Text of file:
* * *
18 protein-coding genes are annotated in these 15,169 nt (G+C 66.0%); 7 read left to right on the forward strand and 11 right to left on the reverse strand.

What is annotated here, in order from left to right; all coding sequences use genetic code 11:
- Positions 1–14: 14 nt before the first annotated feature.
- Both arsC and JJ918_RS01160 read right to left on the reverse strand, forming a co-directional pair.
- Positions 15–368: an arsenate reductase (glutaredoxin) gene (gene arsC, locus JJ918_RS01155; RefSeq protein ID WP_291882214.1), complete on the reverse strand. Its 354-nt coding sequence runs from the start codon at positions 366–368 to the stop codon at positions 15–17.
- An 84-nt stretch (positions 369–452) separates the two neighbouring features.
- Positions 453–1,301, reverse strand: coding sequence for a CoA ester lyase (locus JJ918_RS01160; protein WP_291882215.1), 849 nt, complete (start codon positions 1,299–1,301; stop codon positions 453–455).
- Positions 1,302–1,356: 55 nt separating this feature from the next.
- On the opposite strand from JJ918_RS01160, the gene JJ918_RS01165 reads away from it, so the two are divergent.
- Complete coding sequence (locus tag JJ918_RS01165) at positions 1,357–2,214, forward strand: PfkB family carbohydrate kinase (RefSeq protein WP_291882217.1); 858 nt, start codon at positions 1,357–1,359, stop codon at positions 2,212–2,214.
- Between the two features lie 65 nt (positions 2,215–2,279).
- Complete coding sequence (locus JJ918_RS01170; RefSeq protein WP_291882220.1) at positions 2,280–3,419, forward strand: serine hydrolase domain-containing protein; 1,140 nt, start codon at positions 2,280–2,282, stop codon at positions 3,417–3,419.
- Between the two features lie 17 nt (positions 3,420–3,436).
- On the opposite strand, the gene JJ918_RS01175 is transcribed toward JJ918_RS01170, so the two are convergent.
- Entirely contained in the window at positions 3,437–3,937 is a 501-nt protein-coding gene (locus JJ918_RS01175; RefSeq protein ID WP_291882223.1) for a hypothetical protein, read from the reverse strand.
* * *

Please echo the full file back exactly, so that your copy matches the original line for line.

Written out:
18 protein-coding genes are annotated in these 15,169 nt (G+C 66.0%); 7 read left to right on the forward strand and 11 right to left on the reverse strand.

What is annotated here, in order from left to right; all coding sequences use genetic code 11:
- Positions 1–14: 14 nt before the first annotated feature.
- Both arsC and JJ918_RS01160 read right to left on the reverse strand, forming a co-directional pair.
- Positions 15–368: an arsenate reductase (glutaredoxin) gene (gene arsC, locus JJ918_RS01155; RefSeq protein ID WP_291882214.1), complete on the reverse strand. Its 354-nt coding sequence runs from the start codon at positions 366–368 to the stop codon at positions 15–17.
- An 84-nt stretch (positions 369–452) separates the two neighbouring features.
- Positions 453–1,301, reverse strand: coding sequence for a CoA ester lyase (locus JJ918_RS01160; protein WP_291882215.1), 849 nt, complete (start codon positions 1,299–1,301; stop codon positions 453–455).
- Positions 1,302–1,356: 55 nt separating this feature from the next.
- On the opposite strand from JJ918_RS01160, the gene JJ918_RS01165 reads away from it, so the two are divergent.
- Complete coding sequence (locus tag JJ918_RS01165) at positions 1,357–2,214, forward strand: PfkB family carbohydrate kinase (RefSeq protein WP_291882217.1); 858 nt, start codon at positions 1,357–1,359, stop codon at positions 2,212–2,214.
- Between the two features lie 65 nt (positions 2,215–2,279).
- Complete coding sequence (locus JJ918_RS01170; RefSeq protein WP_291882220.1) at positions 2,280–3,419, forward strand: serine hydrolase domain-containing protein; 1,140 nt, start codon at positions 2,280–2,282, stop codon at positions 3,417–3,419.
- Between the two features lie 17 nt (positions 3,420–3,436).
- On the opposite strand, the gene JJ918_RS01175 is transcribed toward JJ918_RS01170, so the two are convergent.
- Entirely contained in the window at positions 3,437–3,937 is a 501-nt protein-coding gene (locus JJ918_RS01175; RefSeq protein ID WP_291882223.1) for a hypothetical protein, read from the reverse strand.